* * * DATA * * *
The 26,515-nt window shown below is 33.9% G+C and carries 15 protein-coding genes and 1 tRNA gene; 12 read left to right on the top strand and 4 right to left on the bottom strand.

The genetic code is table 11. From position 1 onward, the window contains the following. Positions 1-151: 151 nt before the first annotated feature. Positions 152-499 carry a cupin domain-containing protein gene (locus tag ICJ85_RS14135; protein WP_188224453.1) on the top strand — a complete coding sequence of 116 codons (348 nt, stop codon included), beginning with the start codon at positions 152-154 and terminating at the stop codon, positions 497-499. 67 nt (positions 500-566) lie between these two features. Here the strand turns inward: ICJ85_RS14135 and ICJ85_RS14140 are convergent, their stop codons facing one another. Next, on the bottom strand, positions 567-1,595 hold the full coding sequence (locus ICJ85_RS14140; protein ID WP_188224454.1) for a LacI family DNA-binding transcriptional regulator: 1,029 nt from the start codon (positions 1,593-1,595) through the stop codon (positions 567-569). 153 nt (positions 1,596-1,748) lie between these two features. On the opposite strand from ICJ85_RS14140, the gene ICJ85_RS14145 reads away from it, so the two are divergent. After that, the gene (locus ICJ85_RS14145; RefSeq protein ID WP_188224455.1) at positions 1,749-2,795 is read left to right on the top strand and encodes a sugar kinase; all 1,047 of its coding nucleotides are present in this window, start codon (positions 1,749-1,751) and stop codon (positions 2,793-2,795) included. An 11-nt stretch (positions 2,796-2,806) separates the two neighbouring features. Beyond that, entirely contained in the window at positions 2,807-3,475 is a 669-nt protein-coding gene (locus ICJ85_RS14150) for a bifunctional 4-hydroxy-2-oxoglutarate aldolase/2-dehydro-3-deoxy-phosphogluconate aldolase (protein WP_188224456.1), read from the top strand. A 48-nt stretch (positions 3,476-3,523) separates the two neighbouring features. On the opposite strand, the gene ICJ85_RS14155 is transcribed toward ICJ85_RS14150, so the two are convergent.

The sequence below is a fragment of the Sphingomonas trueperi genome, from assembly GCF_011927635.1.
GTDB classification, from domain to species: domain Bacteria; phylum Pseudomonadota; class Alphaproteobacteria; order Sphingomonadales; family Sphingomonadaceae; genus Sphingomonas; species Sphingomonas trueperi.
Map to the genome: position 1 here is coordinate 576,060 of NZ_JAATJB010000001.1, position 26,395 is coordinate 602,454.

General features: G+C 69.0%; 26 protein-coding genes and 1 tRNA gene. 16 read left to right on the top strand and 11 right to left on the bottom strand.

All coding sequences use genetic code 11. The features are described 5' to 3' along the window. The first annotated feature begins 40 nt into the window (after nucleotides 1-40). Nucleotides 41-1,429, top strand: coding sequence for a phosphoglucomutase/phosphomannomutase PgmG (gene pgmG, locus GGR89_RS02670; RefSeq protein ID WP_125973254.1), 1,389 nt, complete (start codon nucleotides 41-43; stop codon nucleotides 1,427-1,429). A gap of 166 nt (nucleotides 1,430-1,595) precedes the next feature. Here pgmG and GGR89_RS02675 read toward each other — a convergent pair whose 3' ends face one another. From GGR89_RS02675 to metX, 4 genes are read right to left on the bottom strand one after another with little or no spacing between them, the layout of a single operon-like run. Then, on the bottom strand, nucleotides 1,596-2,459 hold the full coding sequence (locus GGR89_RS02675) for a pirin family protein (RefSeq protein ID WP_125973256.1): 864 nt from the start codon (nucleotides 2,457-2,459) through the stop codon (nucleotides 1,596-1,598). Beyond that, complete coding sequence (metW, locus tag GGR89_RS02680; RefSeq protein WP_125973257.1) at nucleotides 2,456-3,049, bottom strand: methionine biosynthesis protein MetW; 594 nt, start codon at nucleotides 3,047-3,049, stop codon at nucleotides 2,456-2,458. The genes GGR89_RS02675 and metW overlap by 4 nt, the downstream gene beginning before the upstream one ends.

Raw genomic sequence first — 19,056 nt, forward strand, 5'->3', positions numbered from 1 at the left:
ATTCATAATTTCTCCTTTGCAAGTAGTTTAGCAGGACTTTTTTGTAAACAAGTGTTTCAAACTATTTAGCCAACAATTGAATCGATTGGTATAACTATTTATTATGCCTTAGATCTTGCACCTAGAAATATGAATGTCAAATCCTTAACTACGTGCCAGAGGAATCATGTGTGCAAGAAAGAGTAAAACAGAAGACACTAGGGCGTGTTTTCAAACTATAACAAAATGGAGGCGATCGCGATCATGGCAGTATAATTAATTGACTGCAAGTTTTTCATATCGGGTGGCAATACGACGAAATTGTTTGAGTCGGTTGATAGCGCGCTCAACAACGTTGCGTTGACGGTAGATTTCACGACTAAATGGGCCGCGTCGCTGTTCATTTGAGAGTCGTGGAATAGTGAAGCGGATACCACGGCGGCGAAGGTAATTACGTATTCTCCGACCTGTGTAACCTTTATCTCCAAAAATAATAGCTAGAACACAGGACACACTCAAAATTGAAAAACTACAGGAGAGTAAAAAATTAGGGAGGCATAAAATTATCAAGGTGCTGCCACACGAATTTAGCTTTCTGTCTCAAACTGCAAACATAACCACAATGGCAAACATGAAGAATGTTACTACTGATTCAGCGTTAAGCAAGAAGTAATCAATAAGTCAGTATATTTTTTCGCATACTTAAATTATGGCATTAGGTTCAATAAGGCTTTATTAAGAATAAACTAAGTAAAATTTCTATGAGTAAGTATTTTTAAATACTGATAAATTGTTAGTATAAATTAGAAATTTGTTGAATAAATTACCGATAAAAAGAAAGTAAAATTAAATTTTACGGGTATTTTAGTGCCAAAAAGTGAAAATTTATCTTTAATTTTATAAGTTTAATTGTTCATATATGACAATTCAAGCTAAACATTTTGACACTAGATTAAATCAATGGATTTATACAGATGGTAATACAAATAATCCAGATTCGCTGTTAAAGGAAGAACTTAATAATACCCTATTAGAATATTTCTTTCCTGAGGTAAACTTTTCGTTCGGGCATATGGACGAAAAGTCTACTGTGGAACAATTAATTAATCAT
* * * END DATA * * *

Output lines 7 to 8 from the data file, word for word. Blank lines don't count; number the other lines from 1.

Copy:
All coding sequences use genetic code 11. The features are described 5' to 3' along the window. The first annotated feature begins 40 nt into the window (after nucleotides 1-40). Nucleotides 41-1,429, top strand: coding sequence for a phosphoglucomutase/phosphomannomutase PgmG (gene pgmG, locus GGR89_RS02670; RefSeq protein ID WP_125973254.1), 1,389 nt, complete (start codon nucleotides 41-43; stop codon nucleotides 1,427-1,429). A gap of 166 nt (nucleotides 1,430-1,595) precedes the next feature. Here pgmG and GGR89_RS02675 read toward each other — a convergent pair whose 3' ends face one another. From GGR89_RS02675 to metX, 4 genes are read right to left on the bottom strand one after another with little or no spacing between them, the layout of a single operon-like run. Then, on the bottom strand, nucleotides 1,596-2,459 hold the full coding sequence (locus GGR89_RS02675) for a pirin family protein (RefSeq protein ID WP_125973256.1): 864 nt from the start codon (nucleotides 2,457-2,459) through the stop codon (nucleotides 1,596-1,598). Beyond that, complete coding sequence (metW, locus tag GGR89_RS02680; RefSeq protein WP_125973257.1) at nucleotides 2,456-3,049, bottom strand: methionine biosynthesis protein MetW; 594 nt, start codon at nucleotides 3,047-3,049, stop codon at nucleotides 2,456-2,458. The genes GGR89_RS02675 and metW overlap by 4 nt, the downstream gene beginning before the upstream one ends.

Raw genomic sequence first — 19,056 nt, forward strand, 5'->3', positions numbered from 1 at the left: